“The process of album promotion should begin long before your first recording session, at concerts where you test drive material and determine which songs your audience members can’t live without.”

YouTube is a primary way for people to discover new music and artists, so create music, live, picture, or lyric videos for the songs on your album. The first few videos can be released before the album is even available, along with information about how to pre-order. Be sure to tag your video liberally, including not just your name, instrument, and the song title, but the names of other artists and pieces similar to what you’re presenting in order to increase the chances your video will show up in a potential fan’s suggested video list.

3. Investigate Publishing Avenues for the Independent Artist

There are a number of companies dedicated to helping independent artists sell their music online. For two decades, CDBaby has been a leader in helping artists connect their music to consumers through online sales of physical and digital music, as well as distribution to all the major streaming and download sites such as iTunes, Spotify, and Amazon. Artists pay a one-time fee per release plus a percentage of sales, and can choose which sites they want their music shared with, both paid and unpaid.

Bandcamp and SoundCloud are other popular services that share music online. While tracks uploaded to SoundCloud are streamed and downloaded for free, Bandcamp takes a small percentage of sales and allows artists to both stream and sell downloads.

Artists releasing original material also need to register it with a performing rights society, such as ASCAP or BMI, in order to collect royalties for songs played on the radio or used in film. Sound Exchange, AllMusic, and musicbrainz.org are other sites recording artists should sign up with surrounding a release.

4. Seek Out Media Promotion

While your current fans might inspire you to record an album in the first place, a successful album should help grow your fan base. Long before your release date, start to compile a list of print media, blogs, and radio programs that share music similar to yours. As you select material for your album, consider a theme or story surrounding the song selection or recording process that you can later use to grab attention. What makes your album compelling? Write a succinct “elevator-pitch” to share with your album, along with the titles of a few key tracks a busy radio DJ should focus on.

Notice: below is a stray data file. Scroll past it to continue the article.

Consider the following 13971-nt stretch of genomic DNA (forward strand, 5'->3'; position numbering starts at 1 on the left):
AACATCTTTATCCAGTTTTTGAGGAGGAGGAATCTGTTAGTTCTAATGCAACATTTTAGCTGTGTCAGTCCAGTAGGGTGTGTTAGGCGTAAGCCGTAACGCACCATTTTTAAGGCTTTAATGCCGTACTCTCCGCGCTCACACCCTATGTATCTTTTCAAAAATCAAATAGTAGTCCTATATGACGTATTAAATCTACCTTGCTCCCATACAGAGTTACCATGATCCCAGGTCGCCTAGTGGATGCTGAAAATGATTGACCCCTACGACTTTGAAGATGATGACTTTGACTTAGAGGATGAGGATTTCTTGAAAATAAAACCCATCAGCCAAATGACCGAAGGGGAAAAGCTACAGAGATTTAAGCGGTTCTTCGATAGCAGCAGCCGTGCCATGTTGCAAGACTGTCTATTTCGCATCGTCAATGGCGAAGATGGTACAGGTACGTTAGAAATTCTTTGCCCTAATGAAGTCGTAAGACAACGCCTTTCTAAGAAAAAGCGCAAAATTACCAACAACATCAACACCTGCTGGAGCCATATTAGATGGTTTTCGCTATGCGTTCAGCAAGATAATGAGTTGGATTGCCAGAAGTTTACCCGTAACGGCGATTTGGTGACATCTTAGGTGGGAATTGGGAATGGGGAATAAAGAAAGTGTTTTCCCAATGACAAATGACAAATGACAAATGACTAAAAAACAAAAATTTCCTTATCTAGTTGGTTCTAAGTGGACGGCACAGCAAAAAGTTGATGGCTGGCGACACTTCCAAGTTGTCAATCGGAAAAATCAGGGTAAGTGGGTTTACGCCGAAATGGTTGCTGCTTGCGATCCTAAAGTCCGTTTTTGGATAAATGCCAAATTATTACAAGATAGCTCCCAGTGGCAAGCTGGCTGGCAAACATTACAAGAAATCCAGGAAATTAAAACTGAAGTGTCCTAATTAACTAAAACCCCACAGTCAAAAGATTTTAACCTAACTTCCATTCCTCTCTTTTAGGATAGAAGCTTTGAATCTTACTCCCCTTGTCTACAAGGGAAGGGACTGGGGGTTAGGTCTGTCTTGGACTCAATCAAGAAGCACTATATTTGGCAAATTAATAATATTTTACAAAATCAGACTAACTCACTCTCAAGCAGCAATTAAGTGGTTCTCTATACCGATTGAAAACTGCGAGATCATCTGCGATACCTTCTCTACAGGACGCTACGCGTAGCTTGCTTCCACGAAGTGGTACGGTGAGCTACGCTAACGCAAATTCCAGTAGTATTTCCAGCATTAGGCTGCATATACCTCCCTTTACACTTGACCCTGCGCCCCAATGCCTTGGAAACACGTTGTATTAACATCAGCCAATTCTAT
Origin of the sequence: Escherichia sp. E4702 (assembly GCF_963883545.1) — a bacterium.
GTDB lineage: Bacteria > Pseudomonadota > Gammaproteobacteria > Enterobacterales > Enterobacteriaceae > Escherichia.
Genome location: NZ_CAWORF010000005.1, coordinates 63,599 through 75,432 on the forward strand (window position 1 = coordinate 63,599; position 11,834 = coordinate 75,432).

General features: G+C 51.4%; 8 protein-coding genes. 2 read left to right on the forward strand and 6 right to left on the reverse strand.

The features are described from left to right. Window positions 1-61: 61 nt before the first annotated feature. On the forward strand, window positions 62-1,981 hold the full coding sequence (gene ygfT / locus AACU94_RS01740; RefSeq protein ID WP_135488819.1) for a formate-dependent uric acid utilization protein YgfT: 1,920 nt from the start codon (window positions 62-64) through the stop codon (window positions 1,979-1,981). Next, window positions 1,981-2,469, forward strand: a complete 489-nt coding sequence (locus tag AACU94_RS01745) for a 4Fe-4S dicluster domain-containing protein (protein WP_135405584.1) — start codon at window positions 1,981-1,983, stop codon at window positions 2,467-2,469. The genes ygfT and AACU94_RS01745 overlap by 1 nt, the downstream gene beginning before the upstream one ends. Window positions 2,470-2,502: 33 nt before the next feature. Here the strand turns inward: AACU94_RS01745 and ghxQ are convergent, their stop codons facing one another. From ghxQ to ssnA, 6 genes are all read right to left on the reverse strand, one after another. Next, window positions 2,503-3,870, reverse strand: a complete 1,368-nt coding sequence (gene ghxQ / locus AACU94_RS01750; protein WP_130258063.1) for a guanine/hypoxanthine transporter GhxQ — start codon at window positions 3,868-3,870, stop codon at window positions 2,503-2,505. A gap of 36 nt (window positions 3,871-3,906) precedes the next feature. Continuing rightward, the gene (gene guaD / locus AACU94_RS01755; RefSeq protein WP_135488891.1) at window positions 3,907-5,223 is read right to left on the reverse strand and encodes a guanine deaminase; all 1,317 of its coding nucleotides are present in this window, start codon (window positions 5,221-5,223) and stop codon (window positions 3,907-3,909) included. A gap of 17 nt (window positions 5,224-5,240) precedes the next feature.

Like getting a record deal, getting the attention of the media is increasingly more challenging, leading many to engage the expertise of publicists. This is a worthy consideration for the independent artist hoping to get reviewed or played on the radio. While there are no guarantees, starting around $2,000 and up, artists can hire the help of people who have contacts in the industry, and most will get at least a couple of reviews they can use in promotional materials.

5. Once You Can, Sell Directly to Your Fans

By far, we sell more albums at our concerts than anywhere else. Still, giving a performance does not guarantee there will be sales thereafter. Successful sales depend on the nature of the venue, the audience, and the quality of the show. The audience has to have enjoyed the material, have the means, and be among a demographic that buys CDs.

We sell the most CDs after concerts in a listening room, such as a house concert, theater, or concert series, where people paid to get in and came to listen. Even then, record promotion during a show is a sensitive topic. Mentioning that you have CDs for sale is appropriate in many concert situations, but becomes annoying when it’s more than once during a set. Consider timing this mention with a song that is particularly well received, or as part of the introduction to a piece you are about to perform: “This next piece is featured on our second album, which we have for sale in the lobby this evening.” Then, make sure to have someone there to work your table!

When you sell an album, you are really selling a memory. Your fans want to take home a souvenir of a feeling they had—of inspiration, beauty, nostalgia, joy, connection. Keep their enjoyment intact with a warm, positive attitude whenever you engage with your fans, after a concert or online. We enjoy signing albums after a show and find that people are often eager to stand in line to buy an album that is personalized with our signatures and an individual message. At that point, it’s not just a CD, but an experience. 


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This article originally appeared in the December 2018 issue of Strings magazine.